September 21, 2019

Convicted Hedge Fund Manager of Galleon Group Sounds Off

Sri Lanka, home of the Colombo World Trade Center, and former hedge fund manager Raj Rajaratnam's origins

The convicted hedge fund manager of Galleon Group sounds off on his insider trading charges, his background, and indiscretions during his arrest. Raj Rajaratnam, the central character in the largest insider trading case, was extremely successful in his career as the hedge fund manager of one of the most-respected funds on Wall Street, becoming a billionaire in the process. His insider network was faced with insider trading in 2009 and he recently was sentenced to 11 years in prison. Peter Lattman gives a wonderful summary on an exclusive interview in The New York Times’ Dealbook blog.

Newsweek has published an interview with Mr. Rajaratnam by Suketu Mehta. Here are the highlights:

When federal agents showed up at Mr. Rajaratnam’s door to arrest him on Oct. 16, 2009, he was at home on his exercise bike contemplating his trip to England, where he was set to start a fund to invest in the stock market of Sri Lanka, his native home.
Mr. Rajaratnam said that when federal agents led him away from his family, B.J. Kang, the lead agent on the case, said, “Take a good look at your son. You’re not going to see him for a long time.” He said that Mr. Kang added, “Your wife doesn’t seem so upset. Because she’s going to spend all your money.” (In an interview with DealBook, a spokesman for the F.B.I. strongly refuted Mr. Rajaratnam’s account of his arrest and denied that any threatening or inappropriate remarks were made by Mr. Kang or any of the F.B.I. agents present.)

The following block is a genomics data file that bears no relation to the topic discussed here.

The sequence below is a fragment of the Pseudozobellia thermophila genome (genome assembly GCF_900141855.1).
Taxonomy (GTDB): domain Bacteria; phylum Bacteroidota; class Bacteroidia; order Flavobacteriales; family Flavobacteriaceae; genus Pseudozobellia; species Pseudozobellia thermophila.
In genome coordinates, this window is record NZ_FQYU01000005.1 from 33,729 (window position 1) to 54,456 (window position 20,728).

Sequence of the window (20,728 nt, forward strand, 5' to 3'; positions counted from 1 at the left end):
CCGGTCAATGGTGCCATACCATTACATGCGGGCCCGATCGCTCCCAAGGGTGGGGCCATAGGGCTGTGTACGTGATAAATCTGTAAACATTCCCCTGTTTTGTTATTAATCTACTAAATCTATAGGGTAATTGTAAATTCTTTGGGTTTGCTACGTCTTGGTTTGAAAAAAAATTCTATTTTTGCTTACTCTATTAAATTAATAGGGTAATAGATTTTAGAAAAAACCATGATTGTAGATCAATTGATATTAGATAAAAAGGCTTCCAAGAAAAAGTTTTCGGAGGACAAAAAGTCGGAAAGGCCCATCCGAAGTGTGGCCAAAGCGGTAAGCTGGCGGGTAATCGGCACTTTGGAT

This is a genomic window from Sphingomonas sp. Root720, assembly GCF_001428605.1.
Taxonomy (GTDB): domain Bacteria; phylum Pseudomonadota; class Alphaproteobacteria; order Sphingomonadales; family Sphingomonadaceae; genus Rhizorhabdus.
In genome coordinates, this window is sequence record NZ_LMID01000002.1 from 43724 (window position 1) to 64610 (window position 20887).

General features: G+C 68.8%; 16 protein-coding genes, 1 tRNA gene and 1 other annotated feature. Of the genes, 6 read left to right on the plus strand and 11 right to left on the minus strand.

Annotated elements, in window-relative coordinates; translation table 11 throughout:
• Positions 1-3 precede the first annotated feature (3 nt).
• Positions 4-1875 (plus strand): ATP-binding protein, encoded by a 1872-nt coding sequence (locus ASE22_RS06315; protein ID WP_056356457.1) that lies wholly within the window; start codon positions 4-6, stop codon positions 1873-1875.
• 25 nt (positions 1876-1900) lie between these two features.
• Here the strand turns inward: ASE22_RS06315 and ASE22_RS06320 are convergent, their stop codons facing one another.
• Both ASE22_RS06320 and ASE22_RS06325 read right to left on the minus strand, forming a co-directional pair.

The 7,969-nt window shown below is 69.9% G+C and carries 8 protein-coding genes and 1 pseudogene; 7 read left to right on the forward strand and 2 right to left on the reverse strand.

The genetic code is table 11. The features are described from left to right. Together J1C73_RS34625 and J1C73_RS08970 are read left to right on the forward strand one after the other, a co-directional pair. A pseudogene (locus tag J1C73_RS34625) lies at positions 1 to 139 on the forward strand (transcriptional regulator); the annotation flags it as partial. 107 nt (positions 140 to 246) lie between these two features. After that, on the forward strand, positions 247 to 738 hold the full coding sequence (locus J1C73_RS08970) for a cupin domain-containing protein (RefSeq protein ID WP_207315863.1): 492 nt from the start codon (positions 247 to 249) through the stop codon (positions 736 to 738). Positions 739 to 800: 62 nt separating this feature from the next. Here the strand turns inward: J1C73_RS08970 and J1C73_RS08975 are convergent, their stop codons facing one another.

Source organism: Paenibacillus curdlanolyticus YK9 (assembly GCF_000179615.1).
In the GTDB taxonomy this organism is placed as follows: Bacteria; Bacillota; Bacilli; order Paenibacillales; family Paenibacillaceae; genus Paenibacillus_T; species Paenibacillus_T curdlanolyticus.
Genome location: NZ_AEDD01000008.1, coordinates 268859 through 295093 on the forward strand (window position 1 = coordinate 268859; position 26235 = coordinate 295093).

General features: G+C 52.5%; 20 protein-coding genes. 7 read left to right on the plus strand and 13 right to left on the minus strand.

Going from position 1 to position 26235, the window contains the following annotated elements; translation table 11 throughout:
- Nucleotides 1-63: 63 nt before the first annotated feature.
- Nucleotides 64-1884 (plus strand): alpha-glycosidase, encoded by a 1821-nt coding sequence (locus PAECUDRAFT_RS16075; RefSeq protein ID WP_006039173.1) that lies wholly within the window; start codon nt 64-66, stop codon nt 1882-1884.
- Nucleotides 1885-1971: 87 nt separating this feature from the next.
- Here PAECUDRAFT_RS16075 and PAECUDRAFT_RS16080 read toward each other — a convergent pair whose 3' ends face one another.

During his initial interrogation, Mr. Rajaratnam was asked to wear a wire and tape his calls with Rajat Gupta, the former chief executive of McKinsey and a Goldman Sachs director. He refused. The Securities and Exchange Commission brought a civil action against Mr. Gupta, but has dropped its case; federal prosecutors have named him an unindicted co-conspirator but have not charged him.
Mr. Rajaratnam is a fan of P.G. Wodehouse, the English humorist who, Mr. Mehta noted, is beloved throughout South Asia. Mr. Wodehouse went to Dulwich College in London, the same boarding school Mr. Rajaratnam attended. “People who stay in rooms in Dulwich write their names,” Mr. Rajaratnam said. “When I moved in, I could see his name. I wrote mine below.”
As a South Asian, Mr. Rajaratnam said he found Wall Street tough to break into. “Not to be crude, but there’s a Jewish mafia, and a WASP mafia, and an Irish mafia up in Boston. They hire their own; they socialize among their own.”
Mr. Rajaratnam believes, for the most part, in the American courts. “In Sri Lanka I would have given the judge 50,000 rupees and he’d be sitting having dinner at my house. Here, I got my shot. The American justice system is by and large fair.”
Mr. Mehta, the author, provides an explanation for Mr. Rajaratnam’s insistence on his innocence despite the wiretap evidence of rampant insider trading: a Sri Lankan astrolger. Through a friend, Mr. Rajaratnam had his fortune read by an ola-leaf reader who predicted that Mr. Rajaratnam was going to be acquitted. The ola-leaf reader amazed Mr. Rajaratnam by guessing he was in the stock business. “So I don’t generally believe in fortune tellers and astrologers,” he said. “But the ola leaves were written thousands of years ago. In those days there was no share business. I found it interesting.”

Rajaratnam is a smart hedge fund manager who accomplished a lot before his downfall. His thoughts on the industry draw interest from those wanting an edge on the market. Unfortunately for Rajaratnam, the courts convicted him of having too large of an edge. The cases surrounding the case are not over. A friend of the hedge fund manager, Rajat Gupta, a former Goldman Sachs director, is being faced with the same charges. Rajaratnam did not want to wear a wiretap in his discussions with Gupta, leading to speculation that he did not want to implicate his good friend. Although the convicted hedge fund manager of Galleon Group sounds off on the case, there is much left unanswered.

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